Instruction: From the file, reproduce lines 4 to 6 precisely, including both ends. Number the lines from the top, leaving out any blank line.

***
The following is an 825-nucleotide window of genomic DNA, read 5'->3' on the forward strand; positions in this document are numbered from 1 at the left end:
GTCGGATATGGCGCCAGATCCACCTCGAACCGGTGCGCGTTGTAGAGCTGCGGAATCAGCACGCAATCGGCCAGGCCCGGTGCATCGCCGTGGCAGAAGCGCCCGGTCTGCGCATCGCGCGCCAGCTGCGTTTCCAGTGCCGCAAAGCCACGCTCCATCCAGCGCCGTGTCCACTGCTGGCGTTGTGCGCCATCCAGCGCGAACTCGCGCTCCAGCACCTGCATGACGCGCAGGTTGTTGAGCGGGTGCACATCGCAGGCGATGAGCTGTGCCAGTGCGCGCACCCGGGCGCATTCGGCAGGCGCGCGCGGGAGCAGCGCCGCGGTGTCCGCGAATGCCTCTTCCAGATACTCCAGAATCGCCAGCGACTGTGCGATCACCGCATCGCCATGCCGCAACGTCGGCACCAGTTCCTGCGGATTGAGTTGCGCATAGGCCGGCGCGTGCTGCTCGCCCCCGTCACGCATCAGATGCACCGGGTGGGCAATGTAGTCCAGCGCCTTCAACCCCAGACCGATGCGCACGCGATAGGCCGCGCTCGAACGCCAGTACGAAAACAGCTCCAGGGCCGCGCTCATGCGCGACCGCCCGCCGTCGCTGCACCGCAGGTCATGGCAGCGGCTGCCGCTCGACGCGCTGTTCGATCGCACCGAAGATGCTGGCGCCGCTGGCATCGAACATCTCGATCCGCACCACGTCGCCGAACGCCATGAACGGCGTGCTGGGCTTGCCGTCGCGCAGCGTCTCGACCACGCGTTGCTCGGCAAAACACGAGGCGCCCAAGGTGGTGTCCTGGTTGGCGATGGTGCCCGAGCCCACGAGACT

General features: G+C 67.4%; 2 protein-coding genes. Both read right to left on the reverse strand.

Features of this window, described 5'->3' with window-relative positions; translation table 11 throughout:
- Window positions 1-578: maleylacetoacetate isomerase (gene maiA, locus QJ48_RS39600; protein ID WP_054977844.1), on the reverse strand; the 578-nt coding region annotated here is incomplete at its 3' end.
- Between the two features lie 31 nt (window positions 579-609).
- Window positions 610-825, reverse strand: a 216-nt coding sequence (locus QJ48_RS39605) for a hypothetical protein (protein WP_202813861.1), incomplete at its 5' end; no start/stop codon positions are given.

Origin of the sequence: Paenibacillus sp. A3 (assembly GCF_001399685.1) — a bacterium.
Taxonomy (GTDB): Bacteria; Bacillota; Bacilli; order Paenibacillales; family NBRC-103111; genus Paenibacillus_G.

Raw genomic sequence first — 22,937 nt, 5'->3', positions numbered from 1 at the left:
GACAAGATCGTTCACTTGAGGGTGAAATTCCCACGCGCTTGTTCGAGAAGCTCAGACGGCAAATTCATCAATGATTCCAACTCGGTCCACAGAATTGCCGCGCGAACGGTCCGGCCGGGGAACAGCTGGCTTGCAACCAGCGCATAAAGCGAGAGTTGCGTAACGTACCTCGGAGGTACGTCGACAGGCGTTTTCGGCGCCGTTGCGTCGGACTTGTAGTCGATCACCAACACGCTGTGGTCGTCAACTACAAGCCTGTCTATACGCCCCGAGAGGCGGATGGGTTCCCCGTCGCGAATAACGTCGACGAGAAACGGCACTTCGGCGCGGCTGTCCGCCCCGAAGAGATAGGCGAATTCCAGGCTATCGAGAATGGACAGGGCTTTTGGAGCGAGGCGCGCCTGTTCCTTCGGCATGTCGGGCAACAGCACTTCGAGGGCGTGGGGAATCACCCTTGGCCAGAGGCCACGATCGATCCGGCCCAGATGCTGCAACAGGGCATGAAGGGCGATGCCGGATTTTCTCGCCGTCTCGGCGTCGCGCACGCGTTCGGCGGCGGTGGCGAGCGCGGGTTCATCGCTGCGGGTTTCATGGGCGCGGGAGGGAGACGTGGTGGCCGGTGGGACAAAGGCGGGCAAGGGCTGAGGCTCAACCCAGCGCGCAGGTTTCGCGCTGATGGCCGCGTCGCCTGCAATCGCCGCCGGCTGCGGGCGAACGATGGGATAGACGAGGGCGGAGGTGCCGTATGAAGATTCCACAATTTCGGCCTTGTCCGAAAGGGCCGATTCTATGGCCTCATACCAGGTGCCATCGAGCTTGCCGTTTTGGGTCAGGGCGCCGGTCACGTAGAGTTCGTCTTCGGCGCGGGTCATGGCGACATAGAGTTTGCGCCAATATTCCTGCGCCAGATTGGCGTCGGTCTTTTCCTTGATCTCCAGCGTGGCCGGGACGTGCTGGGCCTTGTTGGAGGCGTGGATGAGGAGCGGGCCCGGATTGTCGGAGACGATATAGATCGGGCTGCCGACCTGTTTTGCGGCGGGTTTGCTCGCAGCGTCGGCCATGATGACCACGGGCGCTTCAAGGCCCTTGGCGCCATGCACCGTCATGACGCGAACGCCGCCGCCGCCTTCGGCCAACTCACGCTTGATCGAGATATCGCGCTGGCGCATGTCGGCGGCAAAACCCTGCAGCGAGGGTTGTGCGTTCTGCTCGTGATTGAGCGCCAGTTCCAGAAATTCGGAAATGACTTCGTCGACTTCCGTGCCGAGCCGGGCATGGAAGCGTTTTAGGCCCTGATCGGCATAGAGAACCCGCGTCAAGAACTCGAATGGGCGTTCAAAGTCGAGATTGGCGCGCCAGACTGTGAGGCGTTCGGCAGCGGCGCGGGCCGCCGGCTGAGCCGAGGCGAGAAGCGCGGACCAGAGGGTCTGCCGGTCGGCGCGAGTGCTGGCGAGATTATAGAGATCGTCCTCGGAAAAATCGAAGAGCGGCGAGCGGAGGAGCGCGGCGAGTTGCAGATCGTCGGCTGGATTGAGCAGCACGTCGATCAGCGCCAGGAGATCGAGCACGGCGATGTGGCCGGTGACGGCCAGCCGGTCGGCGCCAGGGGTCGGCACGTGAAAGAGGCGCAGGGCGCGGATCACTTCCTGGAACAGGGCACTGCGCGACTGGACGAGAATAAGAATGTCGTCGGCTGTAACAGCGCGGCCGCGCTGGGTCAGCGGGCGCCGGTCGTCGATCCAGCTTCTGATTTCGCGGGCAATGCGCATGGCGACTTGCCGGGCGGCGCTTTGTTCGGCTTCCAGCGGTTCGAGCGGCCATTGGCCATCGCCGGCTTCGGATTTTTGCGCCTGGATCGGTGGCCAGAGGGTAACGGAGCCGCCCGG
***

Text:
Features of this window, described 5'->3' with window-relative positions; translation table 11 throughout:
- Window positions 1-578: maleylacetoacetate isomerase (gene maiA, locus QJ48_RS39600; protein ID WP_054977844.1), on the reverse strand; the 578-nt coding region annotated here is incomplete at its 3' end.
- Between the two features lie 31 nt (window positions 579-609).